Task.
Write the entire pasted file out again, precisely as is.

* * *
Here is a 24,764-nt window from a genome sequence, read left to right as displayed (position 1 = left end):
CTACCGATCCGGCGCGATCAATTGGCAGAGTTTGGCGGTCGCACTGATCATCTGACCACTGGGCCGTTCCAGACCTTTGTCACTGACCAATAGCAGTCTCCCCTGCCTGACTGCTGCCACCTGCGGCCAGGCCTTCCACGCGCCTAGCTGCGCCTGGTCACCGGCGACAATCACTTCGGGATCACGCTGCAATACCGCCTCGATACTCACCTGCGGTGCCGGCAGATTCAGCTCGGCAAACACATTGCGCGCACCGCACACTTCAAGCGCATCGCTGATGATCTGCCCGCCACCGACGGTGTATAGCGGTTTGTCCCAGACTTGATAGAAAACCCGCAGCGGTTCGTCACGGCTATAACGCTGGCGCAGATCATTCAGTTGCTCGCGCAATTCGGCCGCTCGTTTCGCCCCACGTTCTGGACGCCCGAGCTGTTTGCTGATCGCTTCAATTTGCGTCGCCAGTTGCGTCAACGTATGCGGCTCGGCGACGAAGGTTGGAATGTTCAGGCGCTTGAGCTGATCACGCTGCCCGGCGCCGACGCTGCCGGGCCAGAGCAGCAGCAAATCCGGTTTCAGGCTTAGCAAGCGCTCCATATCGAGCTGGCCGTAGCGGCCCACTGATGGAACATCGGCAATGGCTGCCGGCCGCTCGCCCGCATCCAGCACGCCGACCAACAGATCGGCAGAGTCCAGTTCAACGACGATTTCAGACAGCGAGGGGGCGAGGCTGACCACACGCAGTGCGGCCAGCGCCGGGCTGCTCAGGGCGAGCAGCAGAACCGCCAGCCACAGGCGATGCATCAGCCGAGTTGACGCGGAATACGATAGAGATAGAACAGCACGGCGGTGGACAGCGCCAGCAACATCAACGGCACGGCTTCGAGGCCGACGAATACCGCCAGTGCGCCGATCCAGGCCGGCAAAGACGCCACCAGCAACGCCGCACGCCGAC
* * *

Here is a 24,764-nt window from a genome sequence, read left to right as displayed (position 1 = left end):
CTACCGATCCGGCGCGATCAATTGGCAGAGTTTGGCGGTCGCACTGATCATCTGACCACTGGGCCGTTCCAGACCTTTGTCACTGACCAATAGCAGTCTCCCCTGCCTGACTGCTGCCACCTGCGGCCAGGCCTTCCACGCGCCTAGCTGCGCCTGGTCACCGGCGACAATCACTTCGGGATCACGCTGCAATACCGCCTCGATACTCACCTGCGGTGCCGGCAGATTCAGCTCGGCAAACACATTGCGCGCACCGCACACTTCAAGCGCATCGCTGATGATCTGCCCGCCACCGACGGTGTATAGCGGTTTGTCCCAGACTTGATAGAAAACCCGCAGCGGTTCGTCACGGCTATAACGCTGGCGCAGATCATTCAGTTGCTCGCGCAATTCGGCCGCTCGTTTCGCCCCACGTTCTGGACGCCCGAGCTGTTTGCTGATCGCTTCAATTTGCGTCGCCAGTTGCGTCAACGTATGCGGCTCGGCGACGAAGGTTGGAATGTTCAGGCGCTTGAGCTGATCACGCTGCCCGGCGCCGACGCTGCCGGGCCAGAGCAGCAGCAAATCCGGTTTCAGGCTTAGCAAGCGCTCCATATCGAGCTGGCCGTAGCGGCCCACTGATGGAACATCGGCAATGGCTGCCGGCCGCTCGCCCGCATCCAGCACGCCGACCAACAGATCGGCAGAGTCCAGTTCAACGACGATTTCAGACAGCGAGGGGGCGAGGCTGACCACACGCAGTGCGGCCAGCGCCGGGCTGCTCAGGGCGAGCAGCAGAACCGCCAGCCACAGGCGATGCATCAGCCGAGTTGACGCGGAATACGATAGAGATAGAACAGCACGGCGGTGGACAGCGCCAGCAACATCAACGGCACGGCTTCGAGGCCGACGAATACCGCCAGTGCGCCGATCCAGGCCGGCAAAGACGCCACCAGCAACGCCGCACGCCGAC